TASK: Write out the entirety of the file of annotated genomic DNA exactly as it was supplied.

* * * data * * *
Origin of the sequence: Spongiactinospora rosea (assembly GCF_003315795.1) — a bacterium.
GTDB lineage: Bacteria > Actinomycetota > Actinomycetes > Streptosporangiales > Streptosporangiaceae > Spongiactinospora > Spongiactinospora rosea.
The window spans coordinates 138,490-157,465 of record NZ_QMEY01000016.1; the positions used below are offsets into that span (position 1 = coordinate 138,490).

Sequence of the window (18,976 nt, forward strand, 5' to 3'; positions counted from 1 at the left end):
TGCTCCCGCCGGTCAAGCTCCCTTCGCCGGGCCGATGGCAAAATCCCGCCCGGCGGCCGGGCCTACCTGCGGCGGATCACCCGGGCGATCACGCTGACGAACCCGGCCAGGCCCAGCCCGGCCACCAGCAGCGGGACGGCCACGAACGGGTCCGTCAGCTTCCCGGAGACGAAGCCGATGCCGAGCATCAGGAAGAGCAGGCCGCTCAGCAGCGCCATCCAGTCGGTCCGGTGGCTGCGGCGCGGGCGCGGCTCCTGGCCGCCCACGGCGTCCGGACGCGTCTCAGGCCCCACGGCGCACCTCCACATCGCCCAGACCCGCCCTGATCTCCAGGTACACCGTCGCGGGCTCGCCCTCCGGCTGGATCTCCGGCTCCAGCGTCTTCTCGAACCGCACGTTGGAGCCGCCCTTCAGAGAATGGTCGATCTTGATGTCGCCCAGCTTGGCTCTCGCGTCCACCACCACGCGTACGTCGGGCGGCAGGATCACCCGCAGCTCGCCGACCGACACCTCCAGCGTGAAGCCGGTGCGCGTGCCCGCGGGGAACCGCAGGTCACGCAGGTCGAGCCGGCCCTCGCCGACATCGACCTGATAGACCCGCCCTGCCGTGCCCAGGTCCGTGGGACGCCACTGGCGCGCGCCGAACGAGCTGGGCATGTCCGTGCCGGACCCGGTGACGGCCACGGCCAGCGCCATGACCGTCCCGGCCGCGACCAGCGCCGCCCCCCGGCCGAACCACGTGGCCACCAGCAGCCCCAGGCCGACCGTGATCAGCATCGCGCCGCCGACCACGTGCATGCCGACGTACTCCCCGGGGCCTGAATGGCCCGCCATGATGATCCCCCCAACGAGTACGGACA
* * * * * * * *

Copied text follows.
Origin of the sequence: Spongiactinospora rosea (assembly GCF_003315795.1) — a bacterium.
GTDB lineage: Bacteria > Actinomycetota > Actinomycetes > Streptosporangiales > Streptosporangiaceae > Spongiactinospora > Spongiactinospora rosea.
The window spans coordinates 138,490-157,465 of record NZ_QMEY01000016.1; the positions used below are offsets into that span (position 1 = coordinate 138,490).

Sequence of the window (18,976 nt, forward strand, 5' to 3'; positions counted from 1 at the left end):
TGCTCCCGCCGGTCAAGCTCCCTTCGCCGGGCCGATGGCAAAATCCCGCCCGGCGGCCGGGCCTACCTGCGGCGGATCACCCGGGCGATCACGCTGACGAACCCGGCCAGGCCCAGCCCGGCCACCAGCAGCGGGACGGCCACGAACGGGTCCGTCAGCTTCCCGGAGACGAAGCCGATGCCGAGCATCAGGAAGAGCAGGCCGCTCAGCAGCGCCATCCAGTCGGTCCGGTGGCTGCGGCGCGGGCGCGGCTCCTGGCCGCCCACGGCGTCCGGACGCGTCTCAGGCCCCACGGCGCACCTCCACATCGCCCAGACCCGCCCTGATCTCCAGGTACACCGTCGCGGGCTCGCCCTCCGGCTGGATCTCCGGCTCCAGCGTCTTCTCGAACCGCACGTTGGAGCCGCCCTTCAGAGAATGGTCGATCTTGATGTCGCCCAGCTTGGCTCTCGCGTCCACCACCACGCGTACGTCGGGCGGCAGGATCACCCGCAGCTCGCCGACCGACACCTCCAGCGTGAAGCCGGTGCGCGTGCCCGCGGGGAACCGCAGGTCACGCAGGTCGAGCCGGCCCTCGCCGACATCGACCTGATAGACCCGCCCTGCCGTGCCCAGGTCCGTGGGACGCCACTGGCGCGCGCCGAACGAGCTGGGCATGTCCGTGCCGGACCCGGTGACGGCCACGGCCAGCGCCATGACCGTCCCGGCCGCGACCAGCGCCGCCCCCCGGCCGAACCACGTGGCCACCAGCAGCCCCAGGCCGACCGTGATCAGCATCGCGCCGCCGACCACGTGCATGCCGACGTACTCCCCGGGGCCTGAATGGCCCGCCATGATGATCCCCCCAACGAGTACGGACA